Sherman said the team would be up and running by the fall and be overseen by the chief information security officer, Dave Mckeown. According to Sherman, the new team will help boost a new approach to security, which he says is a top priority.
“You don’t just buy zero trust, it’s not a tool or a technology, it really is a new strategy,” he said during FedScoop’s FedTalks conference. “We have got to run a new … defense, and zero trust is going to be it.”
Zero trust requires both a technical and cultural change to cybersecurity protocol, where administrators assume there are already adversaries in a network and the goal is to stop their movement instead of just trying to defend the perimeter.
“I am very serious about this being a priority,” he added.
The new team will also work closely with the Defense Information Systems Agency (DISA). The military IT agency has its own zero trust efforts in its Thunderdome program. Sherman added that DISA will work closely with the new portfolio management team.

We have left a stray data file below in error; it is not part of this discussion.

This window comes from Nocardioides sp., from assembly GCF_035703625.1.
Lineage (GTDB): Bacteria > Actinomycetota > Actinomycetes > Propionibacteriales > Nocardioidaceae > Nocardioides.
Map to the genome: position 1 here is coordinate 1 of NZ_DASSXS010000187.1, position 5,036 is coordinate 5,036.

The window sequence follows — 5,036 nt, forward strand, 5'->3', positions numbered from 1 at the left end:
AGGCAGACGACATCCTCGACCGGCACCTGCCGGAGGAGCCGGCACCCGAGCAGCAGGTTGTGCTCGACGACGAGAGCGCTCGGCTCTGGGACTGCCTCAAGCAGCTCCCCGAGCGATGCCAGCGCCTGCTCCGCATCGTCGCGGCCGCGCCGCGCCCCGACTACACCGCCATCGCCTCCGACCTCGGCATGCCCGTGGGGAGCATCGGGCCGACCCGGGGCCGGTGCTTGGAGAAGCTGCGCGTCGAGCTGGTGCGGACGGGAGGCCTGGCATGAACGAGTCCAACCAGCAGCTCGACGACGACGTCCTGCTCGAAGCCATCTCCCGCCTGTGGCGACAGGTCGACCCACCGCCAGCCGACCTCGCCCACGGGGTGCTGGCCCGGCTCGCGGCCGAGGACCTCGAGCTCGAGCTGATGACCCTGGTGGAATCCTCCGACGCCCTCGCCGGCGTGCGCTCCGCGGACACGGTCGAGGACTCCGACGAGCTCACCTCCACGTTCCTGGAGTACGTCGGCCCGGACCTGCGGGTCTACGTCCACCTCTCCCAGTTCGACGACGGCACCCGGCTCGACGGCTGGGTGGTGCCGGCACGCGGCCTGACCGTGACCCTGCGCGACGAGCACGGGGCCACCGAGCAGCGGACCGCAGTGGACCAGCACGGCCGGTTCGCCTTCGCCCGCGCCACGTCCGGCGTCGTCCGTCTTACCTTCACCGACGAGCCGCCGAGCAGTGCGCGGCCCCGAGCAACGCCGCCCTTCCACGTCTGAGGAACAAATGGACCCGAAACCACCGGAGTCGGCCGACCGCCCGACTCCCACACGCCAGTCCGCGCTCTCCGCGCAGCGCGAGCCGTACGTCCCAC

DISA is also working on a critical piece of tech to implementing zero trust, an enterprise-level identity, credentialing and access management (ICAM) tool. Sherman said this will be critical to the new framework, and that the tool should be ready by early next year.
“This is a dynamic, tough problem .. but we have the military department’s commitments on this and we have a number of pilots underway,” he said.
Zero trust has become a topic of interest not just for the DOD, but across government. A recent executive order from President Joe Biden called on all agencies to develop plans to shift to a zero trust security model following the SolarWinds breach.
Another cybersecurity priority is improving the workforce in DOD defending networks. Sherman said he is working on a full review of the workforce to find a way to support those working in cyber.
Sherman also announced a deadline for a new cyber workforce strategy that will need to be complete by early next year. The strategy will aim to boost the always thinly stretched cyber work force by recruiting, retaining and reskilling cyber talent.
“The women and men who make up the core of our civilian and uniform workforce are going to be critical in this,” he said.